The stock market continued to push to new highs as stocks entered the final full trading week of October. After the uncertainty in the month's first half, investors are engaging in what might at first seem to be a relief rally. But it could equally be a calendar rally.
We are seeing an uncommonly broad advance in the wake of the budget and debt-ceiling settlement. In 4Q13 to date, amid 4% appreciation in the S&P 500, no sector is negative. The sector advance is tightly bunched, from the lowest (Consumer Discretionary, a surprising laggard with a 3.1% gain) to the highest (Telecom Services, a surprising leader with a 5.6% gain).
Market bulls have two things going for them: seasonal strength, and the dwindling time to year-end. The fourth quarter is historically the best time to be in stocks. Since 1980, the S&P 500 has averaged capital appreciation of 4.1% in 4Q, which is the best performance of any quarter.
The market's proclivity to go up most years, despite bearish growling, is why momentum generally builds into year end. The market, as we know, is not made by blog-posters ranting about O'Bumbler or the Rob-publicans. It is made by private wealth managers and institutional investors cognizant that if they deeply lag their competition, their jobs are at stake. Thus, the closer we get to the end of any rally year, the more the hard-core bears must capitulate and chase the rally, or risk presenting their clients with even worse returns as a result of being out of or betting against the market.
The accelerating pattern of monthly appreciation across the final quarter makes this crystal clear. Since 1980, capital appreciation on the S&P 500 has averaged 1.21% in October, 1.60% in November and 1.93% in December. While there have been 11 down Novembers vs. 22 up Novembers since 1980, there have been just seven down Decembers vs. 25 up Decembers in that span.
The only thing the market has to fear, seemingly, is the sense of its own invincibility. That, in our view, is the biggest cause for concern.
Data Still Positive
The fourth quarter began amid partisan intransigence in Washington. Companies and individuals with direct ties to the federal government's cash flow endured two weeks of missing paychecks, most of which will be recouped, and lost cash flow, which may never materialize. But the broad economy showed it could get along quite well without Washington.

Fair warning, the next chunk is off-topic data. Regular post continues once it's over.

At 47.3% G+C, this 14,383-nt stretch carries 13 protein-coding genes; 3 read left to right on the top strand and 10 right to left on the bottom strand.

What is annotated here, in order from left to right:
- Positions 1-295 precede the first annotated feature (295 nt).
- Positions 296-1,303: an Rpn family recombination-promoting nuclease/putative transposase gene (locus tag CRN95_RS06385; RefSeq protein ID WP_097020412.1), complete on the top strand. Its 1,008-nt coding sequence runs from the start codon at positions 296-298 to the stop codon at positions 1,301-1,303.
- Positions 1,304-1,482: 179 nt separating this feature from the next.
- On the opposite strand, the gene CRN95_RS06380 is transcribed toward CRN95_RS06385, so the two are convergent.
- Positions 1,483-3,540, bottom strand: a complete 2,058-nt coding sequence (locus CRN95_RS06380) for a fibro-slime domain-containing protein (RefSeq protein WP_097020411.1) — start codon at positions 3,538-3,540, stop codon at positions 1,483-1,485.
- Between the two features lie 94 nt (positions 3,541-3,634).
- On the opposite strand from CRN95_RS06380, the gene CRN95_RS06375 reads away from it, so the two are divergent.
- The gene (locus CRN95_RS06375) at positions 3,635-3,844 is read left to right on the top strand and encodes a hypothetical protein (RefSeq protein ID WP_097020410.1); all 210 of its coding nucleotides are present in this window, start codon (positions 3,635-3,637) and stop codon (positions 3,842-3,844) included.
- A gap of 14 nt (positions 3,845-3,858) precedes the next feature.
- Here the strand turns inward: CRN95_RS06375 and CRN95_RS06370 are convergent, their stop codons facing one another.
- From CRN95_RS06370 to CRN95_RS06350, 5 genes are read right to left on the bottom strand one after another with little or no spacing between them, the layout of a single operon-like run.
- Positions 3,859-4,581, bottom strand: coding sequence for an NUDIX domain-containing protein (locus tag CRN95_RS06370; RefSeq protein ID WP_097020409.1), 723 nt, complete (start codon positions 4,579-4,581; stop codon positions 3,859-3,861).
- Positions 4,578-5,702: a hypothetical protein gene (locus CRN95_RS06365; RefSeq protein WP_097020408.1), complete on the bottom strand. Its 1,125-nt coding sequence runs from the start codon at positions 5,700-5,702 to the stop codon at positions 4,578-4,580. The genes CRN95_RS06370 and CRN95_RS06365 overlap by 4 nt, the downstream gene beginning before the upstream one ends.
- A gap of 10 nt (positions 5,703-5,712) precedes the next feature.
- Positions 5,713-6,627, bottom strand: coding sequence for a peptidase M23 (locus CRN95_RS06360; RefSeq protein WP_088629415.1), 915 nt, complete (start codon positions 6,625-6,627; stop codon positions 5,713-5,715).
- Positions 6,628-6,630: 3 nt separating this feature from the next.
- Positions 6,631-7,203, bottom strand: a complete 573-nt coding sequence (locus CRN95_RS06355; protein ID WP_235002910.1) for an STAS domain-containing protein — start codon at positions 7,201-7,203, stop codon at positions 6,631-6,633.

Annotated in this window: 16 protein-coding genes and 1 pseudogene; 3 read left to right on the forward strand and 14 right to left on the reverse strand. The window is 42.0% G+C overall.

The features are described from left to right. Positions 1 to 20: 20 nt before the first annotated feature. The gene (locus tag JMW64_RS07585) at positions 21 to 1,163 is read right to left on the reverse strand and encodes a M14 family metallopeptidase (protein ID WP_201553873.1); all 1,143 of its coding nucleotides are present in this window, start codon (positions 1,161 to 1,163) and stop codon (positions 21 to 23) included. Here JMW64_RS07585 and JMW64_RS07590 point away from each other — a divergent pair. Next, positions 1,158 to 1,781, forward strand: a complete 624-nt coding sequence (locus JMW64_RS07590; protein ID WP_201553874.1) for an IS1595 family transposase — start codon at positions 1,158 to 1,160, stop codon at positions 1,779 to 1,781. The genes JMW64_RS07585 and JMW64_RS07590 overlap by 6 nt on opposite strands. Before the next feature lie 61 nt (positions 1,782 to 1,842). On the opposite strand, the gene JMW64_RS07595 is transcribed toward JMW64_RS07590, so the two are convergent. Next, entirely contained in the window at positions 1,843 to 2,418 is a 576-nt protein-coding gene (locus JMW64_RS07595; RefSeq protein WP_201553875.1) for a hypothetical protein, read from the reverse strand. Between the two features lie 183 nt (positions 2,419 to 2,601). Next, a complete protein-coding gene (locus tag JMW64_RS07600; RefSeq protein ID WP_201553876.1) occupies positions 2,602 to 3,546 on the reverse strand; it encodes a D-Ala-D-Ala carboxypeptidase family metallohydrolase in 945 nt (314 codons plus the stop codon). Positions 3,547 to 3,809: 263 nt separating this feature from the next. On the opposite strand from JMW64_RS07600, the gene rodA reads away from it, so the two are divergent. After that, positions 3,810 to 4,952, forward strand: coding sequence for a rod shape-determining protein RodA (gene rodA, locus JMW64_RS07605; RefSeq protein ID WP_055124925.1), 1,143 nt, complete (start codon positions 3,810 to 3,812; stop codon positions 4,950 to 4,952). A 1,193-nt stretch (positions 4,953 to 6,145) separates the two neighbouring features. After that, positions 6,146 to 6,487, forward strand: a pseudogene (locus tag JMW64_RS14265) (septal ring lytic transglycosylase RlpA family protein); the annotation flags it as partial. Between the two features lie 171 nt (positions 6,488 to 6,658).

As October began, hard data from the government became scarce, and market-watchers turned to the various sentiment and diffusion indexes. Most showed a downturn from recent highs, on the presentiment that the politicians would once again walk the economy right up to the brink.
We surveyed economic reports, both government and non-government, from the final weeks of September, as well as the more limited data set available since the government shutdown. For the latter period, we were necessarily more reliant on data from non-government entities. This limited data set does show some signs of tempered activity and weaker demand. Some of the data reflects a slow seasonal recovery at end-of-summer. But some data points - sentiment most notably - are experiencing direct impacts from the fiscal follies in our nation's capital.
Walking back from the most recent data, it is little surprise that the Empire State Index fell to 1.5, a five-month low, in October from 6.3 in September. Although the index measures manufacturing activity in New York State, it also draws on sentiment from Northern New Jersey and Southeastern Connecticut - areas with a heavy reliance on the salaries of Wall Street's commuters. As the dwindling days brought markets ever closer to the unthinkable brink of federal default, concerns in the bond market worsened to the first hints of panic. In a related report, the New York ISM reading dropped to 53.6 in September from 60.5 in August.
But there were positive signs even within the broadly negative Empire State index reading. The measure of new orders increased to 7.8 in October, up from 2.4 in September and representing the highest reading in seven months. As they did in July 2011 and again in December 2012, the folks who drive the economy - the manufacturers, truckers, warehouse operators and service providers - have had to move to the sidelines while political battles risked stalling the economy. On the assumption that a budget accord will be reached and the debt ceiling raised, the six-month outlook from New York area manufacturers was a highly positive 40.8 - the best reading since April 2012.